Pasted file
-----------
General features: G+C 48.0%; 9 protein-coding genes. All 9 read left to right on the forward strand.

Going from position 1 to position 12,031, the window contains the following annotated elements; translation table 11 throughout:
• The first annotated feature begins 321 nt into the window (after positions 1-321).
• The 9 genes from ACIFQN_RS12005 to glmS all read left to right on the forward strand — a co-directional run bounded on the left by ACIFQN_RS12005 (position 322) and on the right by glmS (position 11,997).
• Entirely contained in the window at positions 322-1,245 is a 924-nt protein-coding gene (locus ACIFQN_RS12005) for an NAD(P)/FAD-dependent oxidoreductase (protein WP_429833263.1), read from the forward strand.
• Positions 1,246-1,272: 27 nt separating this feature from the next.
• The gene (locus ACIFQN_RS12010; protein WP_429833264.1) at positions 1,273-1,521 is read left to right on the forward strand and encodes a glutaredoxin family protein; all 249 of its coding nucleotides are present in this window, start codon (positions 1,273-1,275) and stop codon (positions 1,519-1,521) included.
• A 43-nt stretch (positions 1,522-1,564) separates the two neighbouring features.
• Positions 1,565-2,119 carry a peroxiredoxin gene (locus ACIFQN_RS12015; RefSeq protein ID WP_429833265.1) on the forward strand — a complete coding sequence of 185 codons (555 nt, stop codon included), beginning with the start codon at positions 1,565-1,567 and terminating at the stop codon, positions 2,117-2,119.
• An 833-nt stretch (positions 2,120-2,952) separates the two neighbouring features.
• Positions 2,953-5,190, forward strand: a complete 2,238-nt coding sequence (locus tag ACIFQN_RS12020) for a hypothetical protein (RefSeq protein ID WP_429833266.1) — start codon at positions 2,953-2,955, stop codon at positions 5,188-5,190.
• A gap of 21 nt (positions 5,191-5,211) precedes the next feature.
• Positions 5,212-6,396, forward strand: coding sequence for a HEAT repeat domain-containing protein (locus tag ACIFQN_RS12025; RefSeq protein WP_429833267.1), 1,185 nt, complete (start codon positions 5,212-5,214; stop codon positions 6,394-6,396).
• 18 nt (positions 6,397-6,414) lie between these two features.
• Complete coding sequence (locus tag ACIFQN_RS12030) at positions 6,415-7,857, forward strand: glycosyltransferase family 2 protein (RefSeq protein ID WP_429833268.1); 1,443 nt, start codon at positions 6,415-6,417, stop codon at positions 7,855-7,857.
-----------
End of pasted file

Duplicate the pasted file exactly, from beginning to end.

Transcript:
General features: G+C 48.0%; 9 protein-coding genes. All 9 read left to right on the forward strand.

Going from position 1 to position 12,031, the window contains the following annotated elements; translation table 11 throughout:
• The first annotated feature begins 321 nt into the window (after positions 1-321).
• The 9 genes from ACIFQN_RS12005 to glmS all read left to right on the forward strand — a co-directional run bounded on the left by ACIFQN_RS12005 (position 322) and on the right by glmS (position 11,997).
• Entirely contained in the window at positions 322-1,245 is a 924-nt protein-coding gene (locus ACIFQN_RS12005) for an NAD(P)/FAD-dependent oxidoreductase (protein WP_429833263.1), read from the forward strand.
• Positions 1,246-1,272: 27 nt separating this feature from the next.
• The gene (locus ACIFQN_RS12010; protein WP_429833264.1) at positions 1,273-1,521 is read left to right on the forward strand and encodes a glutaredoxin family protein; all 249 of its coding nucleotides are present in this window, start codon (positions 1,273-1,275) and stop codon (positions 1,519-1,521) included.
• A 43-nt stretch (positions 1,522-1,564) separates the two neighbouring features.
• Positions 1,565-2,119 carry a peroxiredoxin gene (locus ACIFQN_RS12015; RefSeq protein ID WP_429833265.1) on the forward strand — a complete coding sequence of 185 codons (555 nt, stop codon included), beginning with the start codon at positions 1,565-1,567 and terminating at the stop codon, positions 2,117-2,119.
• An 833-nt stretch (positions 2,120-2,952) separates the two neighbouring features.
• Positions 2,953-5,190, forward strand: a complete 2,238-nt coding sequence (locus tag ACIFQN_RS12020) for a hypothetical protein (RefSeq protein ID WP_429833266.1) — start codon at positions 2,953-2,955, stop codon at positions 5,188-5,190.
• A gap of 21 nt (positions 5,191-5,211) precedes the next feature.
• Positions 5,212-6,396, forward strand: coding sequence for a HEAT repeat domain-containing protein (locus tag ACIFQN_RS12025; RefSeq protein WP_429833267.1), 1,185 nt, complete (start codon positions 5,212-5,214; stop codon positions 6,394-6,396).
• 18 nt (positions 6,397-6,414) lie between these two features.
• Complete coding sequence (locus tag ACIFQN_RS12030) at positions 6,415-7,857, forward strand: glycosyltransferase family 2 protein (RefSeq protein ID WP_429833268.1); 1,443 nt, start codon at positions 6,415-6,417, stop codon at positions 7,855-7,857.